Sunday’s congressional elections left Colombia President Juan Manuel Santos‘ legislative coalition of National Unity in a more precarious position as his supporting parties managed to retain a majority in both the Senate and the House of Representatives.
Sunday’s results that saw overwhelming electoral support for former President Alvaro Uribe’s Democratic Center Party (Centro Democratico – CD), have presented an enormous challenge for President Santos as he vies to retain control over a majority governing coalition. The National Unity coalition is made up of his own U Party (Partido de la U – U), the Liberal Party (Partido Liberal-LP), Radical Change party (Cambio Radical-CR), and the Conservative Party (Partido Conservador-PC).
With momentum spurred on by Uribe’s image, the CD received 14.29% of the total electoral votes in the Senate, while the Santos-led U party just managed to come out on top with 15.58% of the vote.
Democratic Center will not “control decisions made by the government”
|“The Democratic Center will become an opposition force to the government, but not one that will control the decisions made by the government.”|
Although the gain by Uribe’s conservative CD party deals a blow to the governing status quo that has allowed President Santos to ease through his increasingly liberal agenda for the last four years, it still falls short of denying his administration control over both legislative bodies.
According to political theory Professor Arleison Arcos Rivas of the National University in Medellin, the focus on CD’s potential to upset the balance of power within the legislative branch is disproportional, as the governing coalition will still retain the majority of seats.
Arcos explained to Colombia Reports that the practical reality of the elected congressional make up still gives Santos the leading vote, saying that “It’s obvious that the Democratic Center will become an opposition force to the government, but not one that will control the decisions made by the government,” Arcos said.
“What is true is that it [the CD] constitutes a bloc that will make the president’s governability more difficult,” he said.
Santos Retains Majority Despite Rise of Democratic Center
In 2010, Santos’ governing majority held 53 seats out of 102 in the Senate and 99 out of a possible 166 in the House of Representatives. With the advent of the CD party gain in the 2014 elections, those numbers have dropped to 47 in the Senate and 92 for the House of Representatives.
Of the governing National Unity coalition, the U Party and the Conservative Party, lost seven and three seats, respectively — with the Liberal party retaining its position and the Radical Change gaining one. The House of Representatives saw the U lose 10, the Conservatives 11 with gains of 2 seats for the Liberals and one for Radical Change.
“In the house of representatives the U Party holds the majority […] but in the Senate the government will be more limited, much more precarious, because the elected candidates entering through the Democratic Center will follow whatever Uribe says,” Arcos explained.
Although the results of the election show that the National Unity still retains a clear majority, the balance of power has, in essence, swayed to the right giving the Conservative party — which holds closer ties with Uribe — the power of the swing vote. The conservatives are now in a better position to exert their increased influence on Santos’ coalition.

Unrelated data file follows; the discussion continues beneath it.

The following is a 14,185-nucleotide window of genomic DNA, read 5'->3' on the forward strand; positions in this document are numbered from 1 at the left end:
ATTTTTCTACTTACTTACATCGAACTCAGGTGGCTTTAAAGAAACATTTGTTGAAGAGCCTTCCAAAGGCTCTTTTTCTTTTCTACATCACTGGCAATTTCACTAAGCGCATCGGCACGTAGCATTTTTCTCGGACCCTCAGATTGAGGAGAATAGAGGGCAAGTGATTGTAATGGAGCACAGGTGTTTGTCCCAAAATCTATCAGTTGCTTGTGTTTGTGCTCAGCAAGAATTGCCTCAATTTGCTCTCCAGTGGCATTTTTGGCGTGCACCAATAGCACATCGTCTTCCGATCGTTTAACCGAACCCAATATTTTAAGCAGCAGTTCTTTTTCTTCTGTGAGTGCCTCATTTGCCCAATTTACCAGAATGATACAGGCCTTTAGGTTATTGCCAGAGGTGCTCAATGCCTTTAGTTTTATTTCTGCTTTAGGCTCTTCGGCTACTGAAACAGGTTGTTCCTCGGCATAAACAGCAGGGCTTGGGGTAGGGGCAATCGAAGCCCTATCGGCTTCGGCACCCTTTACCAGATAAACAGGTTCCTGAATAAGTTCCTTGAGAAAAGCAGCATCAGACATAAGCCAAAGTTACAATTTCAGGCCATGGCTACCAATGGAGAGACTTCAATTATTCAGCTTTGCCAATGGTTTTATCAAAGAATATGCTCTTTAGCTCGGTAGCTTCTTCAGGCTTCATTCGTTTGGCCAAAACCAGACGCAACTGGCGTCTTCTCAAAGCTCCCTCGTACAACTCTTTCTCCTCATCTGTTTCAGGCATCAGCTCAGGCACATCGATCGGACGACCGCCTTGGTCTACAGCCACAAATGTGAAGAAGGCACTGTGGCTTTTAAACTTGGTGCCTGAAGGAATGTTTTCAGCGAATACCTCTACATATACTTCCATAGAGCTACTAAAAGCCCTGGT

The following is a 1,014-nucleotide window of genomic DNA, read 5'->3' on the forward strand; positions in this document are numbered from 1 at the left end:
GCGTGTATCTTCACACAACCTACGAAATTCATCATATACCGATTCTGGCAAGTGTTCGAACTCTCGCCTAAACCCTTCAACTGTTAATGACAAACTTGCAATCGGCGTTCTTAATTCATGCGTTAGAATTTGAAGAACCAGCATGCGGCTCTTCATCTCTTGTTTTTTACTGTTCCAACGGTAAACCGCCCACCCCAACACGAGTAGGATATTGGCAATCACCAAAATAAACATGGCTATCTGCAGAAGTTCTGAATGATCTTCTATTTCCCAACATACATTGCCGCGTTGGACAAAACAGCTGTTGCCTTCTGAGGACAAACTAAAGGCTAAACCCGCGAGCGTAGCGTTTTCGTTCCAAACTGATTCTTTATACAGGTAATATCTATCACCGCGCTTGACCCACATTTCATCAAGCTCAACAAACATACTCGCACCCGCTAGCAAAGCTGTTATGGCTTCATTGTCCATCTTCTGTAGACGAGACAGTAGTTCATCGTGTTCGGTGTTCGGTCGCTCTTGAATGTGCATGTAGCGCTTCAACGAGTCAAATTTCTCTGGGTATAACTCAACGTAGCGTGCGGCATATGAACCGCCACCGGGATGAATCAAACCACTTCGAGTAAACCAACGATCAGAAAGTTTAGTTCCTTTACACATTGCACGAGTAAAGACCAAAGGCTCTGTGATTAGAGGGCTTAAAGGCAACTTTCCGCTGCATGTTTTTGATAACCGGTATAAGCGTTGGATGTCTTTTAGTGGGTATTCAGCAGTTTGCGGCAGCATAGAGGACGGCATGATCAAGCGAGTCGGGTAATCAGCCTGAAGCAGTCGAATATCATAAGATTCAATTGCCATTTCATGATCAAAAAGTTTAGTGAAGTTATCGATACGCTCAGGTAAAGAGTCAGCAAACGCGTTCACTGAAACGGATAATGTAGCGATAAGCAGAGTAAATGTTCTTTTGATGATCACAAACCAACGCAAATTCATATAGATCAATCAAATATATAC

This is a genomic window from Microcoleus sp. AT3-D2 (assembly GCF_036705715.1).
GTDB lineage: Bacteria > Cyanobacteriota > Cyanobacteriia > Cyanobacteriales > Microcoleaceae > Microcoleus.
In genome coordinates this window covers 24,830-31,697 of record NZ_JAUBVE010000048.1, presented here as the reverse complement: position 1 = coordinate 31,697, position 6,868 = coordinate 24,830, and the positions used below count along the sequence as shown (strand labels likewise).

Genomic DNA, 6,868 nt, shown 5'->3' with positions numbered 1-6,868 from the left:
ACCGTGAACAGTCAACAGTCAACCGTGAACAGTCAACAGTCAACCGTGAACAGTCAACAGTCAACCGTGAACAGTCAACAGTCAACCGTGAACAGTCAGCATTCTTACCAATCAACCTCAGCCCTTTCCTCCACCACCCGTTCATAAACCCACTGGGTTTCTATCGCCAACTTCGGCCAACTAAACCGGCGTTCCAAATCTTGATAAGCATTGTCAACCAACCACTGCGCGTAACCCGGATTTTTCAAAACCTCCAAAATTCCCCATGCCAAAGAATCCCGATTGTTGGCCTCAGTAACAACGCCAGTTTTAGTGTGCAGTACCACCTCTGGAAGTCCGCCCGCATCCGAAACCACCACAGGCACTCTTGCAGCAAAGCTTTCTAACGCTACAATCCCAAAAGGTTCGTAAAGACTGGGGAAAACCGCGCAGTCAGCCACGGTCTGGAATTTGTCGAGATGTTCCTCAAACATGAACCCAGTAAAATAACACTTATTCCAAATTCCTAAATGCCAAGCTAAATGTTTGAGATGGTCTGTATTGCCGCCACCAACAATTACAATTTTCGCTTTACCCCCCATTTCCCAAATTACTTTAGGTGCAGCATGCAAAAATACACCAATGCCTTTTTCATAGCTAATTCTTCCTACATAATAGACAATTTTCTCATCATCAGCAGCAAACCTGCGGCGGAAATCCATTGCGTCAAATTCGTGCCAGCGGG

According to Professor Arcos, if the CD manages to influence the power of the Conservative party, “That would strangle the hold that the Government of President Santos has […] but at the moment it is premature to say what the Conservative party will do.”
|“The left has been completely demised, and terribly fractioned … and that begs the question of ‘where is the left in politics in Colombia?’”|
“Where is the left in politics in Colombia?”
While the election saw the right and center-right parties retain the majority of power within Colombia’s Congress, the parties promoting a left-wing agenda all fell well short.
“The question that emerges from this result is that with the entrenchment of the right-wing political agenda in the political system, where are the other parties that are expressing themselves politically?” Arcos rhetorically asked.
Both the outspoken left-wing parties of the Democratic Pole (Polo Democratico Alternativo – PDA) and the Patriotic Union (Union Patriotica – UP) trailed far behind with only a handful of seats to their name after the results came in.
The PDA, lead by presidential candidate Clara Lopez, secured five seats in the Senate and three in the House of Representatives, while Aida Avella’s Democratic Union party gained no seats in the party’s historic return to politics.
“The left has been completely demised, and terribly fractioned […] the Democratic Pole’s seats have left it in a truly sorry state, and that begs the question of where is the left in politics in Colombia?” Professor Arcos added.
The elections have left an air of uncertainty, but not of defeat, for the incumbent president as he looks at a second term in the upcoming presidential elections. He will face strong resistance from Uribe and his supporters on a number of fronts – including a possible peace agreement with the FARC, the country’s largest rebel group, that could end Colombia’s 50 year old armed conflict.
- Interview with Arleison Arcos Rivas (Colombia Reports)
- Las urnas no definieron el pulso entre Uribe y Santos (La Silla Vacia)
- Colombia election shrinks government majority in Congress (Reuters)
- Así están quedando integrados Senado y Camara (Caracol Radio)